Saint of the Day – All Saints
The feast of All Saints was originally celebrated as the feast of All Martyrs on May 13, beginning around 610, when it was established by Pope Boniface IV. The date coincided with an ancient three day Roman festival, Lemures, which ended on May 13. Lemures was a time when Romans attempted to appease the dead. The date was also celebrated as the dedication of the Pantheon in Rome to St. Mary and All the Martyrs. A feast commemorating All Martyrs was held as early as 270, but there is no record of the actual date. There is evidence that All Martyrs was observed in Antioch on the first Sunday after Pentecost in the 300’s. This tradition still continues in the Orthodox and Eastern Churches as All Saints Sunday. The feast of All Saints was proclaimed on November 1 when Pope Gregory III (731-741) dedicated a chapel within St. Peter’s for the relics of the apostles and all saints. The Irish church celebrated All Saints on April 20 throughout the early Middle Ages.
Devotion to the saints became a highly contentious issue during the Reformation. Reformers alleged – with some very good evidence – that the saints were being worshiped, as opposed to being venerated. The general criticism was that attention was not being focused primarily on Christ. The focus on relics, indulgences, and special novenas appeared to make these exemplars of the faith into demigods.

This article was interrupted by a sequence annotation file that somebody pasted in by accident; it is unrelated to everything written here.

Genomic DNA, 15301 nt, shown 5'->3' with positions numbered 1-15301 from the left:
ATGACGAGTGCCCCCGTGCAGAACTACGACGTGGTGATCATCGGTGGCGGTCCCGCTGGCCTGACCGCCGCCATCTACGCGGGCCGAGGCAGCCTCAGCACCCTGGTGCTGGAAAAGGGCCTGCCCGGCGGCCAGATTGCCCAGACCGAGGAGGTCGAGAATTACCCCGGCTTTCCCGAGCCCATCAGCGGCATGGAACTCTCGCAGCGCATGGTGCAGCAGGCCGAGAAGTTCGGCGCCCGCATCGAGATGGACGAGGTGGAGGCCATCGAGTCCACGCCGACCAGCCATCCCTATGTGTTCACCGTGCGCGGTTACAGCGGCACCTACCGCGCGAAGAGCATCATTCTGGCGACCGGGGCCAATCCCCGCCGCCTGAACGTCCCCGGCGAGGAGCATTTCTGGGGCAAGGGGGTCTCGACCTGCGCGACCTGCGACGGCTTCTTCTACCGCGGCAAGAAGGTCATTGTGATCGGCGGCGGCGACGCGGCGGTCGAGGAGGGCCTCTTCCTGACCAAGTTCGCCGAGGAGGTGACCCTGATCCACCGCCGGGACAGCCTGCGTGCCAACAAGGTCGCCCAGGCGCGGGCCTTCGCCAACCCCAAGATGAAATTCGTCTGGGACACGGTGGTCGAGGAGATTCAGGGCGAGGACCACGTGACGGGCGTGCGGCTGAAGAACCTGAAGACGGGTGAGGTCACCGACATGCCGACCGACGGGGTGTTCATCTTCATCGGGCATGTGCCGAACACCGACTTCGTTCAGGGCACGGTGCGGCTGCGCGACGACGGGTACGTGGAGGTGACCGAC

500 years later, and 40 years after the Second Vatican Council, our approach to the saints is more communal. The Mystical Body of Christ, as emphasized by Pope Pius XII in Mystici Corporis Christi (On the Mystical Body of Christ -1943), led to a broader understanding of the holiness and vocation we all share in the Communion of Saints. In keeping with the renewed emphasis on St. Paul’s vision of the church as the Mystical Body, the contemporary church has renewed the ancient Pauline tradition of referring to all Christians as “the saints” or those made holy in Christ. Some sermons today even extend the feast day greetings to everyone in the congregation.
Experiencing the Communion of Saints as more than an intellectual concept is difficult. Something of the reality can be experienced in the new Cathedral of Our Lady of the Angels in Los Angeles. The largest church in the United States, Our Lady of the Angels has an enormous openness and can be somewhat overwhelming, until you start to walk down the aisle. The walls are covered with huge tapestries designed by John Nava and manufactured in Belgium. All of a sudden you are part of large community of saints who really look like people. The faces are not stylized in the traditional poses of rapture. The faces are all the more startling because in many cases they are the actual likeness of the saint. Paintings of the 136 saints and blesseds were first made from photographs. The paintings were then graphed and digitized and sent by e-mail to the looms for weaving. Nava’s art is described as neo-classical post-modernist, indicating a vision of the post-modern world returning to classical forms in a completely original way. This style might be a very apt inspiration for all of us post-modern saints.